Completely new characters and storylines were added into the film, and those from the novel subsequently taken out. Benjamin’s romance with Daisy, while the main storyline throughout the entire movie, was not present throughout the book. In fact, there was no Daisy. In the short story, Benjamin’s relationship with a woman called Hildegarde is much less “star-crossed lovers” and more love/hate, with the relationship, while initially romantic, culminating in infidelity, thanks to the horny, teenage angst of Benjamin, who grows disgusted at his wife’s ageing looks. This is in stark contrast to the movie, where Benjamin and Daisy, whose love is present throughout the entire movie, make promises to love one another when she’s “old and wrinkly” and he “has acne”, till death do us part.

This addition of romance, and elimination of some of the humorous moments in the short story, such as Benjamin’s old man tendencies, completely changes the original message of the book to one which emphasises the importance of time, urging audience members to treasure every moment with their loved ones. A nice idea, but also hardly an earth shattering and brand new one, thanks to countless of films paving the way beforehand.

This ‘Kumbaya’ concept of living life to the fullest is represented in the scene where Benjamin goes travelling, starting his life over again after leaving Daisy and his newborn child. Ambient lighting and a mixture of close up and expansive shots of Benjamin is featured to exuberant feelings of candidacy, while the diegetic sound of Benjamin is used to narrate the scene through a letter to his daughter, claiming that it’s “never too late to start over” and “be who you want to be.” Yawn. The soft, familiar piano music, used heavily throughout the film, accompanies this. The scene gives the readers a feeling of wanderlust and freedom, an irony in a film that so harshly exposes the stark and depressing reality of time. The footage itself of Benjamin’s travels is extremely captivating, a kryptonite of colour and culture.

However, the scene, like the majority of the movie, seems a bit stale, and almost too perfect. Despite his best efforts, Fincher has created a film which lacks the rawness and honesty which is needed to leave a profound effect on audience members.

Fincher has further utilised his creative side in the film to create a beginning and end that is completely divergent to that in the book. While the novel simply starts off with Benjamin’s extraordinary birth, and ends with him as a newborn fading off into nothingness, providing a nice bookend from start to finish, the film has the added character of Daisy “telling” the story through Benjamin’s diary, while on her death bed with her daughter Caroline.

Used to show the parallels of ageing by juxtaposing Benjamin’s ageing with Daisy’s, the film often stops throughout, flashing back to present day Daisy as she herself slips closer and closer into nothingness.

While it’s easy to see the concept that Fincher envisioned from this, when transitioned on the big screen, the whole idea comes across as unnecessary and downright irritating, as it obstructs the flow of the movie, with elderly Daisy and her daughter clogging up screen time that, let’s face it, doesn’t need to be utilised.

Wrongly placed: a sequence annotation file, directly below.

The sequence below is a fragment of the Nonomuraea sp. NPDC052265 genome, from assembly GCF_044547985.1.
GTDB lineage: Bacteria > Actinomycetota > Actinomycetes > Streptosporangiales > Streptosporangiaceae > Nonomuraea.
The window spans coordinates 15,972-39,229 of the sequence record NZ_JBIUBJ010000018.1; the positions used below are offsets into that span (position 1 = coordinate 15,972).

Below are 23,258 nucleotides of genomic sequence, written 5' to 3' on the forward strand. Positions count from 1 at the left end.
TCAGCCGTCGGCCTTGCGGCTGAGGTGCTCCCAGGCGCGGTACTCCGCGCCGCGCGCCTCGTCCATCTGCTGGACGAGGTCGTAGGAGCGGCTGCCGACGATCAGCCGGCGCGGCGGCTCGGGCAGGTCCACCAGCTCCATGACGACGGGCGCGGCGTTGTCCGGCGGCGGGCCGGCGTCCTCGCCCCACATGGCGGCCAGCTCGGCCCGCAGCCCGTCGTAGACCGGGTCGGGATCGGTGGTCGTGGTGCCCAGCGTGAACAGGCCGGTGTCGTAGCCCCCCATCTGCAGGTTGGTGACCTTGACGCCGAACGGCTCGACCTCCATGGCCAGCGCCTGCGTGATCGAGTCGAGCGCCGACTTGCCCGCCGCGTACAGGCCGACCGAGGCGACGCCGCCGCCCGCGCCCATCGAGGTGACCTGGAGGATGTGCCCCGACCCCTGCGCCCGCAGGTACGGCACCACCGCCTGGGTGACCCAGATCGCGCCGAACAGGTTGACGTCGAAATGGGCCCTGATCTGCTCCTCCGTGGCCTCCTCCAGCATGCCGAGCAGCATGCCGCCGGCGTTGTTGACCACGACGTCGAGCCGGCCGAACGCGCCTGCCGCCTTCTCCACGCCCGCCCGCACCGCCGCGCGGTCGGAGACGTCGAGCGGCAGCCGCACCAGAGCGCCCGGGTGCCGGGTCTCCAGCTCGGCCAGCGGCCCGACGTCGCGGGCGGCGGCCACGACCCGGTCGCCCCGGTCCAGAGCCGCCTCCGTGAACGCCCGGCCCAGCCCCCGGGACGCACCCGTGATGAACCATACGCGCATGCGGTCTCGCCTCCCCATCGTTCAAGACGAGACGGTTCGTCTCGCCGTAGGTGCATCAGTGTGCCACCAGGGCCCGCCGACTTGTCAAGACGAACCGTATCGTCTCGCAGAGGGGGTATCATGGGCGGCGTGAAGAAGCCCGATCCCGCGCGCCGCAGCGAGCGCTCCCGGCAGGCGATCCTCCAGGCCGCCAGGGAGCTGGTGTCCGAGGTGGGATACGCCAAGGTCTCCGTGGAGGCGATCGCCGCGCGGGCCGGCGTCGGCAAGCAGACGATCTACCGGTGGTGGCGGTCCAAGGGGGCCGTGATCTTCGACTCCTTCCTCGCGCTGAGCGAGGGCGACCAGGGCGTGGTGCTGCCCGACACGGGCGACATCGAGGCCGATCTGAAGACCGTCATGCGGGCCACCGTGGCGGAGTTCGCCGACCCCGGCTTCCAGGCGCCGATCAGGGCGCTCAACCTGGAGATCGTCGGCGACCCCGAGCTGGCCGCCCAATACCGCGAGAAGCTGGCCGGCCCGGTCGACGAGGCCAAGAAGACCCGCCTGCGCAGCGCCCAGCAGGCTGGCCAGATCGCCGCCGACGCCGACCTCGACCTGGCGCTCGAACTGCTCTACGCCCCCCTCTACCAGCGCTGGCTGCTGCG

Fincher’s whole concept of timing is conspicuous in what can only be described as the “what if’ scene, in which the importance of timing is shown. While there is not much to praise about in this movie, Fincher’s incredible eye for detail, and his ability to capture a particular concept in a 2 minute scene, is genius. Delving deeper into the idea of time- a theme extremely stagnant throughout the whole film- Fincher presents the perception that even a split second can entirely change the sequence of life. Using the diegetic sound of the music, the scene is one which is hustle and bustle, representing the idea that time is always ticking, and that we are always working against the clock. He uses a montage to intersperse stranger’s lives together, showing the domino effect of time. A dark filter is used to show the everyday, mundane activities of life, such as catch a taxi and waking up, however the main character Daisy is dressed in a bright yellow dress to capture the audience’s attention, a crushed flower suffering the inevitable effects of time.

While the concept of a man ageing backwards is all good and well over text, bringing it to life seems almost impossible. After all, there’s a reason why even Steven Spielberg, of all directors, turned down the magnificent task.

Fincher, however, has always loved a challenge, and Button’s ageing is no exception. Using a CGI, Fincher placed the actor’s heads on the bodies of the older, or younger actors, to create older and younger versions of Pitt and Blanchett, to virtually show the ageing process. This is extremely effective during the beginning, particularly for an elderly Pitt. However, these effects do not seem to work as well the opposite way, with an extremely young Blanchett and Pitt almost seeming TOO young, too perfected. Their skin is so airbrushed that it could be mistaken for a creamy, blank canvas, with no flaws, no wrinkles, it doesn’t look human. And Pitts return as a much younger man shows his face hiding in the shadows, to try and mark the distortion. While it doesn’t look unlike Pitt by any means, you get the feeling that something just didn’t go quite right in the CGI process.

At the end of the day, though, the biggest shame of this movie is the potential. With an all-star cast, along with David Fincher and Eric Roth at the head, this movie could have been something that was talked about for generations. Unfortunately, though, this film is one which is likely to be tucked away into the dusty shelves, banished along with dozens of others like it, and forgotten. While a transformation can sometimes be for the best, sadly, this movie just didn’t hit those buttons (pun intended).

As the movie says throughout, we only have so much time on this earth- the clock never stops ticking. So take my advice, and save yourself from 2 hours and 40 minutes of time that you’ll never get back

Rating: 2/5